IDTechEx Research’s brand new report, Functional Materials for Supercapacitors/Ultracapacitors/EDLC 2015-2025, forecasts that the functional materials for supercapacitors market will reach $5 billion before 2025.
The most critical and costly components of a supercapacitor are the active electrodes, electrolyte and then separator. Indeed, solid state supercapacitors in the laboratory have no separator. The structure and chemistry of electrodes/electrolytes are critical. New forms must be optimised as an electrode-electrolyte pair. Opportunities for developers of the necessary fine chemicals and new fabrication technologies are considerable. Most commercial electrodes are bulk carbon with macropores leading to micropores, i.e. “hierarchical”. Best laboratory results for improved energy density for battery replacement and time constant for electrolytic capacitor replacement are “exohedral”. This means nano structures - carbon allotropes such as graphene, carbon nanotubes and nano-onions (spheres within spheres). In addition there are aerogels with particles of a few nanometers. Graphene often wins in the laboratory but it is uncertain when or even whether it will win commercially.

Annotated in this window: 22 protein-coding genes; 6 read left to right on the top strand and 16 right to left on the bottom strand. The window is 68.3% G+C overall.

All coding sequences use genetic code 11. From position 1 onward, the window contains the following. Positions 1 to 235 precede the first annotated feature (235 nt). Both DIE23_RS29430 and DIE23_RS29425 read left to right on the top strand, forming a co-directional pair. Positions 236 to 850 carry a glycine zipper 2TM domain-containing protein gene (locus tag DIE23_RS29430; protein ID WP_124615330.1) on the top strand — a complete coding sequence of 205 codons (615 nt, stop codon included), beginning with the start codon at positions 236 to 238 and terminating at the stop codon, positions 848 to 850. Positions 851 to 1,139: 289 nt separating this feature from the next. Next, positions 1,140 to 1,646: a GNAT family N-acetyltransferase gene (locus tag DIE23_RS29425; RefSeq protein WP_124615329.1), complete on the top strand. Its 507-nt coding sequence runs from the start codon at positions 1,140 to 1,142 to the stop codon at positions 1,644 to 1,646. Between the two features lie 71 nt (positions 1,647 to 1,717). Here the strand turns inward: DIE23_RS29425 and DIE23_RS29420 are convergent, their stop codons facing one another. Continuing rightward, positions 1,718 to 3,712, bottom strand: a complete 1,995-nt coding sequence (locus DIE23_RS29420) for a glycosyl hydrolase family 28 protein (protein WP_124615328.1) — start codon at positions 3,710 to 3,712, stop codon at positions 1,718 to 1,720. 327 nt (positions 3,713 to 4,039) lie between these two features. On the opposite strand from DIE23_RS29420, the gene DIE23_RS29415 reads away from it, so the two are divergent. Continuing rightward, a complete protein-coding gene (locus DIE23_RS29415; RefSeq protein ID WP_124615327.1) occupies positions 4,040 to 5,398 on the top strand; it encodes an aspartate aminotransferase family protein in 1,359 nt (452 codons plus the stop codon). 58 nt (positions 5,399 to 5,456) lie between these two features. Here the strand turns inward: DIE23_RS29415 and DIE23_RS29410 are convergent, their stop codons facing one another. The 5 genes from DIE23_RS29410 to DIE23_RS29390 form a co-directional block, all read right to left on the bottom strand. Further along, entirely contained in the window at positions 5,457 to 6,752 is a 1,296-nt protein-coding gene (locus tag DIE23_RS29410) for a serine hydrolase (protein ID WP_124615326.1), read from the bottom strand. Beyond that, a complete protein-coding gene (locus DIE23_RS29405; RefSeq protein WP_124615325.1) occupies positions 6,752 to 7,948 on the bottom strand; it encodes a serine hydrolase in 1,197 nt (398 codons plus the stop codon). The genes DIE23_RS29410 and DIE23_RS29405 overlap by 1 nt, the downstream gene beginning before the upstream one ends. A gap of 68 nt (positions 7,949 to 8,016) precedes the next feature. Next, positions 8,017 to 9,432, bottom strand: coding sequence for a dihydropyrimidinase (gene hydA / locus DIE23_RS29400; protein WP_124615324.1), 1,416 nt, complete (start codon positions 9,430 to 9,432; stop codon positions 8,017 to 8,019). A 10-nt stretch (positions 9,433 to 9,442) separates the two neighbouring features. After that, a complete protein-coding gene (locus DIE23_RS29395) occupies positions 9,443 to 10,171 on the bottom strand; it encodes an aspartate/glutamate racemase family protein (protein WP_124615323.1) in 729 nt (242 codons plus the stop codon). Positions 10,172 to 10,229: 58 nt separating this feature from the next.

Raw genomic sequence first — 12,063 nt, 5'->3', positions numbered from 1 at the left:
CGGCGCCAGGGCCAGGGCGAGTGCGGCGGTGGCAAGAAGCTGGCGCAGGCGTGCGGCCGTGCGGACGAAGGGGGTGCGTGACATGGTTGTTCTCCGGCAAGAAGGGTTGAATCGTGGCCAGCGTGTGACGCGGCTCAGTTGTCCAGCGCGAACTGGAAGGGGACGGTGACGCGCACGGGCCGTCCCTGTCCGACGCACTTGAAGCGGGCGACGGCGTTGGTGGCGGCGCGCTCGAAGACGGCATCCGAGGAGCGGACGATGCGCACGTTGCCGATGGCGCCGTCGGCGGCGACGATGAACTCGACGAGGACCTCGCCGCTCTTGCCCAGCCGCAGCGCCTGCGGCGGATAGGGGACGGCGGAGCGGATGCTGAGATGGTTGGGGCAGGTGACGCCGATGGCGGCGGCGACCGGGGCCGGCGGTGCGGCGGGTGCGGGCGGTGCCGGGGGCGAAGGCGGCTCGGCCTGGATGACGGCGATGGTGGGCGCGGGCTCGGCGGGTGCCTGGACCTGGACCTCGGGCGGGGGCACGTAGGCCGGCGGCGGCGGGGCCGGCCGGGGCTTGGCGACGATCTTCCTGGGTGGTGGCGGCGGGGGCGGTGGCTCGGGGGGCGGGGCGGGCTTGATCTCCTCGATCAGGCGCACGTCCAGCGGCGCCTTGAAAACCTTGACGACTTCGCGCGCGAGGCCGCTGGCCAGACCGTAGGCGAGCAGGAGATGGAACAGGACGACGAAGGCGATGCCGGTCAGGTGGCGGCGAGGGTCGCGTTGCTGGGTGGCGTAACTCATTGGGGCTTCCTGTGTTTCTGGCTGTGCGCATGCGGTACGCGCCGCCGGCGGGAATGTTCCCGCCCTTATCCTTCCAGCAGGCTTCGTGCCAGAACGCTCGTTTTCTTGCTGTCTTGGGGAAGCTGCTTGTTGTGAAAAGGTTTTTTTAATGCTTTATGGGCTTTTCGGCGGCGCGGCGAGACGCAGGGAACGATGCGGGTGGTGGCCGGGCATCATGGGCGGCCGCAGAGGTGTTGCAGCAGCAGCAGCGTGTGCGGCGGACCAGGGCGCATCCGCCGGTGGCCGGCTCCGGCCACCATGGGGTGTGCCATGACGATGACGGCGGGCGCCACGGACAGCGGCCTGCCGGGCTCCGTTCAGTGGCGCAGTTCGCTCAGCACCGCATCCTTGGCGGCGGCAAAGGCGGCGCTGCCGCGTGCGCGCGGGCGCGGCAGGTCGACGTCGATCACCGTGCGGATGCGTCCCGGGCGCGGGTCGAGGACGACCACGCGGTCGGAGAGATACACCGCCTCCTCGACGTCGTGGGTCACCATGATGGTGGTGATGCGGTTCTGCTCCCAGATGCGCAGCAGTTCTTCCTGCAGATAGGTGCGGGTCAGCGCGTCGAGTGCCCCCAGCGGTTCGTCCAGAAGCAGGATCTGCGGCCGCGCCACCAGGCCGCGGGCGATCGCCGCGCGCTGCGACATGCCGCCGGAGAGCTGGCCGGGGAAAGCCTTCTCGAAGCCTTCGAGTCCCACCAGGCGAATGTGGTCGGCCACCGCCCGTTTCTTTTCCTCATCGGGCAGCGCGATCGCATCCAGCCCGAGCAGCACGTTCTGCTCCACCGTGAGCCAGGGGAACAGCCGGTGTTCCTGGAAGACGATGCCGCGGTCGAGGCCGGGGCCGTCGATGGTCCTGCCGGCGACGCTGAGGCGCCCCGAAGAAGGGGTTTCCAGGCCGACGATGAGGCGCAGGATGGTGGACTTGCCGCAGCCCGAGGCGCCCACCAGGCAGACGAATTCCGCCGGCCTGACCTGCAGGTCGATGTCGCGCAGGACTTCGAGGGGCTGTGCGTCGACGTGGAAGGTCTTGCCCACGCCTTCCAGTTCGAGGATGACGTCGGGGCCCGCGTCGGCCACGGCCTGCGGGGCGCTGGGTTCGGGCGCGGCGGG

IDTechEx's brand new report Functional Materials for Supercapacitors / Ultracapacitors / EDLC 2015-2025 explains the materials and performance achievements and objectives of the 80 manufacturers of supercapacitors and supercabatteries and researchers. In easily accessed form, it reveals the performance, formulation and morphology of the key materials used and those planned for the future. The report embraces work both by the device manufacturers and by the many third party developers and suppliers of the key functional materials across the world.
The structure of a supercapacitor and supercabattery is introduced together with the materials and parameters needed for the applications with the greatest business potential. Particularly focussed on the primary market need for the future - lower cost with higher energy density - the candidate families of material are assessed and progress reported and predicted. Notably, that means electrode and then electrolyte materials, with separators third in importance. For electrodes, that includes many types of graphene, carbon nanotubes, nano-onions, aerogels and chemically-derived carbons. Important for future electrolyte needs are new neutral aqueous electrolytes permitting low cost current collectors now with higher voltage, new ionic liquids that work at low temperatures and new organic solvents - less toxic and non-flammable.
For electrodes, the various hierarchical (wide to narrow pores in bulk), exohedral (large area allotropes) and thin film options are compared. They are related to various end points from micro-supercapacitors to structural ones forming part of a building, smart skin on ships or e-fibers in textiles. Emerging, there is a wealth of different needs for high added value functional materials.
The material needs of large supercapacitors appearing in electric vehicles, grid, railway and other electrical engineering applications are considered. In electric vehicles, for example, they will partly or wholly replace traction batteries. In addition they will replace inverter capacitors and be even more useful in many other EV locations including regenerative braking backup and bus door opening.